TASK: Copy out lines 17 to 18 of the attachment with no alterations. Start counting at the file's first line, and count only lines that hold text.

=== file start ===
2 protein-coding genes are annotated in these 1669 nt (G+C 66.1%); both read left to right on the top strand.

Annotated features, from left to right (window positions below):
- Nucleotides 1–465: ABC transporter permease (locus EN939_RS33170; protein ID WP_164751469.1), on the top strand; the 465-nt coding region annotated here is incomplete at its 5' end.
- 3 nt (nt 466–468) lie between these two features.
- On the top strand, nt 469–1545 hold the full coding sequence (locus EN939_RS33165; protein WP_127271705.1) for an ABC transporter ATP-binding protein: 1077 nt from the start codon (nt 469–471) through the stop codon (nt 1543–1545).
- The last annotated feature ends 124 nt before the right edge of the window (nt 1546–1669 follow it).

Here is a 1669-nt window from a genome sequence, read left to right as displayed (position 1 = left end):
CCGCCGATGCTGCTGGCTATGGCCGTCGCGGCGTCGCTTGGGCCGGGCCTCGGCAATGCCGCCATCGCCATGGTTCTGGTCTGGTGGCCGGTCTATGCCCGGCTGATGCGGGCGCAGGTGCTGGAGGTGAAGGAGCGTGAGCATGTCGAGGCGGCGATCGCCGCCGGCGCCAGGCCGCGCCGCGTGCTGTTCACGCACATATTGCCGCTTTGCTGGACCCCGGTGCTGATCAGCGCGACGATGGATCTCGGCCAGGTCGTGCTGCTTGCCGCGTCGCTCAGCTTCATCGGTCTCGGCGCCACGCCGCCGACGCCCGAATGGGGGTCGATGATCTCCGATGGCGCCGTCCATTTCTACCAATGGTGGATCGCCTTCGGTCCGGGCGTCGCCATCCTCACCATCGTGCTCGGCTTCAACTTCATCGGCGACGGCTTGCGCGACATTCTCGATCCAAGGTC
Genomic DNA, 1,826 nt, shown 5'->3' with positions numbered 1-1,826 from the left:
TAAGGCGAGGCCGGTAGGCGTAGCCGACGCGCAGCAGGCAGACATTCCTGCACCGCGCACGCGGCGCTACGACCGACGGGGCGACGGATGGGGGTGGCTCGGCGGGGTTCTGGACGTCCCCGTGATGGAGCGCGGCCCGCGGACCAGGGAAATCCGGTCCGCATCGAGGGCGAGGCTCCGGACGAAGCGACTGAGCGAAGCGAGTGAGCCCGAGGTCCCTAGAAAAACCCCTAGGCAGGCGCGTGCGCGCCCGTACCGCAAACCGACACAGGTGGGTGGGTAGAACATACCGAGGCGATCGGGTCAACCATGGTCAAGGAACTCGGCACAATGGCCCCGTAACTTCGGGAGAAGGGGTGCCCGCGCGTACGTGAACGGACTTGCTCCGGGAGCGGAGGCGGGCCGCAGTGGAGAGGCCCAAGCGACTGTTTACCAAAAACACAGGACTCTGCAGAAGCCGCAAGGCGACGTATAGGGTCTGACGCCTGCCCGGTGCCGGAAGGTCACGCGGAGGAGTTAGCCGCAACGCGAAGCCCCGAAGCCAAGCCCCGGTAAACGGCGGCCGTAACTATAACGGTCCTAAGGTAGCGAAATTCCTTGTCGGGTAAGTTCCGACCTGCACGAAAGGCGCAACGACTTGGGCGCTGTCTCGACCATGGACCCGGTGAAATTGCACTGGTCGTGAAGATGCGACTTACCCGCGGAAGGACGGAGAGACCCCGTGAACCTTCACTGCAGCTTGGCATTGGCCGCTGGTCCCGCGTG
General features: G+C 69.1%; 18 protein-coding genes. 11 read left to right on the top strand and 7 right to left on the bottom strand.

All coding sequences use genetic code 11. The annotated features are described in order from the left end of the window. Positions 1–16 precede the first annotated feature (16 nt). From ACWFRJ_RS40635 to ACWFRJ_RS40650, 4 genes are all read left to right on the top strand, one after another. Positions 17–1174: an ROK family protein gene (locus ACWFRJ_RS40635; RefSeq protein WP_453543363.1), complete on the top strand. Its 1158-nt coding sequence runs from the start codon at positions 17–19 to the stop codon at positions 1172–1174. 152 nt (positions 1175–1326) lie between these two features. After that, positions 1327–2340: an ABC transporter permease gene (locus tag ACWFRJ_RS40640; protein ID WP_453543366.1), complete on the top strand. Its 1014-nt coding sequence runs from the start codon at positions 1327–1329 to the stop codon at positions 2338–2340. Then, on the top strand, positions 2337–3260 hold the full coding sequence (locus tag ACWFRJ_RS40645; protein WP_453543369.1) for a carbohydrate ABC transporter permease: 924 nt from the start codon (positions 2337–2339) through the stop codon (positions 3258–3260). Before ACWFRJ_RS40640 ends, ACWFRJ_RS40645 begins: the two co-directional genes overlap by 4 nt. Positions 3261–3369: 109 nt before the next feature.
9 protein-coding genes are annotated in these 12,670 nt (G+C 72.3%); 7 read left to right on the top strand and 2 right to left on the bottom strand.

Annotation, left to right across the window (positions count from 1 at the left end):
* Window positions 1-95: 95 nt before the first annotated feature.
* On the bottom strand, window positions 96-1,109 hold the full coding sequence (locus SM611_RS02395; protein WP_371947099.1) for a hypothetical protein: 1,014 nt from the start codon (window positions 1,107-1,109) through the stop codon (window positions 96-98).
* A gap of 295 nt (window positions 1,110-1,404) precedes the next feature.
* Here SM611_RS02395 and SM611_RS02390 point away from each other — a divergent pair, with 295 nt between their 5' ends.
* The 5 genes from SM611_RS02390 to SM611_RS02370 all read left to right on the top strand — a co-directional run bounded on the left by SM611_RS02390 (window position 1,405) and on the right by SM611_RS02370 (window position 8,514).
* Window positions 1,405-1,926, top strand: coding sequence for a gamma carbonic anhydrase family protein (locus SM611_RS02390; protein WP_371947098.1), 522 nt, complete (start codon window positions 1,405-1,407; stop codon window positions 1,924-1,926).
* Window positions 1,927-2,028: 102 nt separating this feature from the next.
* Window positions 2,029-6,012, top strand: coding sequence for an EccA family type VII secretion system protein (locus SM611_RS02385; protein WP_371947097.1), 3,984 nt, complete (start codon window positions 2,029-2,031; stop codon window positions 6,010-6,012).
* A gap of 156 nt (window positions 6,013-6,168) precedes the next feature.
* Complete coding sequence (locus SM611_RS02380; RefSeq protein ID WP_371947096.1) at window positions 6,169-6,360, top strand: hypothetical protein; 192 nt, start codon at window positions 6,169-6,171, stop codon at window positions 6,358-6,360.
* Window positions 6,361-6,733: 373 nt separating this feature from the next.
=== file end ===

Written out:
* A gap of 295 nt (window positions 1,110-1,404) precedes the next feature.
* Here SM611_RS02395 and SM611_RS02390 point away from each other — a divergent pair, with 295 nt between their 5' ends.